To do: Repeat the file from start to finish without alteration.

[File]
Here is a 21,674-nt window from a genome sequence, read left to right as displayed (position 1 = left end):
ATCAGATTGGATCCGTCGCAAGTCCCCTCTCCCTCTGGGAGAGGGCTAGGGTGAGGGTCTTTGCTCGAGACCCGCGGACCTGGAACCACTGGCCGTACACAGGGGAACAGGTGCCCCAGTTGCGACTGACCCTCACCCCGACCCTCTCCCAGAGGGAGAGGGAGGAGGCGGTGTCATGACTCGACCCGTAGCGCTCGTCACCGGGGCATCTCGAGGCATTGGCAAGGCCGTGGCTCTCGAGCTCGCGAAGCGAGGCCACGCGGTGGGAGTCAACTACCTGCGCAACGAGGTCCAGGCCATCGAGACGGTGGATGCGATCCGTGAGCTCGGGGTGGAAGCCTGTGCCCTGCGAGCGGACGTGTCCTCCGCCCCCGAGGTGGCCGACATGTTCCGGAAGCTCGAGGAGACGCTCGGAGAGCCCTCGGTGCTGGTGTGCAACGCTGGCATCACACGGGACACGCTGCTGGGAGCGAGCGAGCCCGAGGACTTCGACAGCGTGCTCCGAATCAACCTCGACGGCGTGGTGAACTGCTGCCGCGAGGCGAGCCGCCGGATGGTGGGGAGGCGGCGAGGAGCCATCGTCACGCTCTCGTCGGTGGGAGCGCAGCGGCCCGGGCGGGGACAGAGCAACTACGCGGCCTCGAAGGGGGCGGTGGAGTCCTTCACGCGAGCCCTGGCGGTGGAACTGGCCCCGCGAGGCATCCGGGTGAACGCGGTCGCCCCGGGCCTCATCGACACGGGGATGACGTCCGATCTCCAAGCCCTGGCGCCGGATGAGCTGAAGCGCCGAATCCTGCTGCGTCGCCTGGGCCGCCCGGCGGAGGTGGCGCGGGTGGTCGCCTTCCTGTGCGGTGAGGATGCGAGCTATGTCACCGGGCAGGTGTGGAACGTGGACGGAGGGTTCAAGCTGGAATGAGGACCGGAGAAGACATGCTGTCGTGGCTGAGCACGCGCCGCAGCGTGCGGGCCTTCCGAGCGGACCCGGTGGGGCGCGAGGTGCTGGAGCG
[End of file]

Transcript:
Here is a 21,674-nt window from a genome sequence, read left to right as displayed (position 1 = left end):
ATCAGATTGGATCCGTCGCAAGTCCCCTCTCCCTCTGGGAGAGGGCTAGGGTGAGGGTCTTTGCTCGAGACCCGCGGACCTGGAACCACTGGCCGTACACAGGGGAACAGGTGCCCCAGTTGCGACTGACCCTCACCCCGACCCTCTCCCAGAGGGAGAGGGAGGAGGCGGTGTCATGACTCGACCCGTAGCGCTCGTCACCGGGGCATCTCGAGGCATTGGCAAGGCCGTGGCTCTCGAGCTCGCGAAGCGAGGCCACGCGGTGGGAGTCAACTACCTGCGCAACGAGGTCCAGGCCATCGAGACGGTGGATGCGATCCGTGAGCTCGGGGTGGAAGCCTGTGCCCTGCGAGCGGACGTGTCCTCCGCCCCCGAGGTGGCCGACATGTTCCGGAAGCTCGAGGAGACGCTCGGAGAGCCCTCGGTGCTGGTGTGCAACGCTGGCATCACACGGGACACGCTGCTGGGAGCGAGCGAGCCCGAGGACTTCGACAGCGTGCTCCGAATCAACCTCGACGGCGTGGTGAACTGCTGCCGCGAGGCGAGCCGCCGGATGGTGGGGAGGCGGCGAGGAGCCATCGTCACGCTCTCGTCGGTGGGAGCGCAGCGGCCCGGGCGGGGACAGAGCAACTACGCGGCCTCGAAGGGGGCGGTGGAGTCCTTCACGCGAGCCCTGGCGGTGGAACTGGCCCCGCGAGGCATCCGGGTGAACGCGGTCGCCCCGGGCCTCATCGACACGGGGATGACGTCCGATCTCCAAGCCCTGGCGCCGGATGAGCTGAAGCGCCGAATCCTGCTGCGTCGCCTGGGCCGCCCGGCGGAGGTGGCGCGGGTGGTCGCCTTCCTGTGCGGTGAGGATGCGAGCTATGTCACCGGGCAGGTGTGGAACGTGGACGGAGGGTTCAAGCTGGAATGAGGACCGGAGAAGACATGCTGTCGTGGCTGAGCACGCGCCGCAGCGTGCGGGCCTTCCGAGCGGACCCGGTGGGGCGCGAGGTGCTGGAGCG